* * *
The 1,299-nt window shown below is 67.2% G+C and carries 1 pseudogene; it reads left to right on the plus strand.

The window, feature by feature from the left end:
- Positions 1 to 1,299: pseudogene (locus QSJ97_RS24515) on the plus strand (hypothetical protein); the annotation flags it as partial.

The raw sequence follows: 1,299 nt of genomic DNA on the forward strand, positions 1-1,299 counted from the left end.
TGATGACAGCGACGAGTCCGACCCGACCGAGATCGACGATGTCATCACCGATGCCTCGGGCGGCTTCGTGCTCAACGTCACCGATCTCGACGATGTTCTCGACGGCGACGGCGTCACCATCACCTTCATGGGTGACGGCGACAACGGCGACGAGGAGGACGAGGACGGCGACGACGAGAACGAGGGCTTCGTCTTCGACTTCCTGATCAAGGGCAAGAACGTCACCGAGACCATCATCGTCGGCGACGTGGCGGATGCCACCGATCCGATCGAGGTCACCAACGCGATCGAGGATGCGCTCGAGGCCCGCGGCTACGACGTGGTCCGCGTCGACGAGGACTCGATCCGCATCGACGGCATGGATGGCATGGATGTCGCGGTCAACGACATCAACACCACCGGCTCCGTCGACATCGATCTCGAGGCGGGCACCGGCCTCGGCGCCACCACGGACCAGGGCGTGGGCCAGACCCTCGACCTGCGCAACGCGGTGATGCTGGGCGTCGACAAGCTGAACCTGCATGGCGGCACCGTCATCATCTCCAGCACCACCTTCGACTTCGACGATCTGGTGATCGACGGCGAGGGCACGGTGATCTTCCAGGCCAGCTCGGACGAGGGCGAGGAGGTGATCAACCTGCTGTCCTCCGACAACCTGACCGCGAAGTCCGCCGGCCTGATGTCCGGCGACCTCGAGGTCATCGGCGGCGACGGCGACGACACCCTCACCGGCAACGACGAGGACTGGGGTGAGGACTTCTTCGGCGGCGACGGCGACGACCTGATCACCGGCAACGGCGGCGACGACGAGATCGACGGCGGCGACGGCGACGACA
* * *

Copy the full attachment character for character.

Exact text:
The 1,299-nt window shown below is 67.2% G+C and carries 1 pseudogene; it reads left to right on the plus strand.

The window, feature by feature from the left end:
- Positions 1 to 1,299: pseudogene (locus QSJ97_RS24515) on the plus strand (hypothetical protein); the annotation flags it as partial.

The raw sequence follows: 1,299 nt of genomic DNA on the forward strand, positions 1-1,299 counted from the left end.
TGATGACAGCGACGAGTCCGACCCGACCGAGATCGACGATGTCATCACCGATGCCTCGGGCGGCTTCGTGCTCAACGTCACCGATCTCGACGATGTTCTCGACGGCGACGGCGTCACCATCACCTTCATGGGTGACGGCGACAACGGCGACGAGGAGGACGAGGACGGCGACGACGAGAACGAGGGCTTCGTCTTCGACTTCCTGATCAAGGGCAAGAACGTCACCGAGACCATCATCGTCGGCGACGTGGCGGATGCCACCGATCCGATCGAGGTCACCAACGCGATCGAGGATGCGCTCGAGGCCCGCGGCTACGACGTGGTCCGCGTCGACGAGGACTCGATCCGCATCGACGGCATGGATGGCATGGATGTCGCGGTCAACGACATCAACACCACCGGCTCCGTCGACATCGATCTCGAGGCGGGCACCGGCCTCGGCGCCACCACGGACCAGGGCGTGGGCCAGACCCTCGACCTGCGCAACGCGGTGATGCTGGGCGTCGACAAGCTGAACCTGCATGGCGGCACCGTCATCATCTCCAGCACCACCTTCGACTTCGACGATCTGGTGATCGACGGCGAGGGCACGGTGATCTTCCAGGCCAGCTCGGACGAGGGCGAGGAGGTGATCAACCTGCTGTCCTCCGACAACCTGACCGCGAAGTCCGCCGGCCTGATGTCCGGCGACCTCGAGGTCATCGGCGGCGACGGCGACGACACCCTCACCGGCAACGACGAGGACTGGGGTGAGGACTTCTTCGGCGGCGACGGCGACGACCTGATCACCGGCAACGGCGGCGACGACGAGATCGACGGCGGCGACGGCGACGACA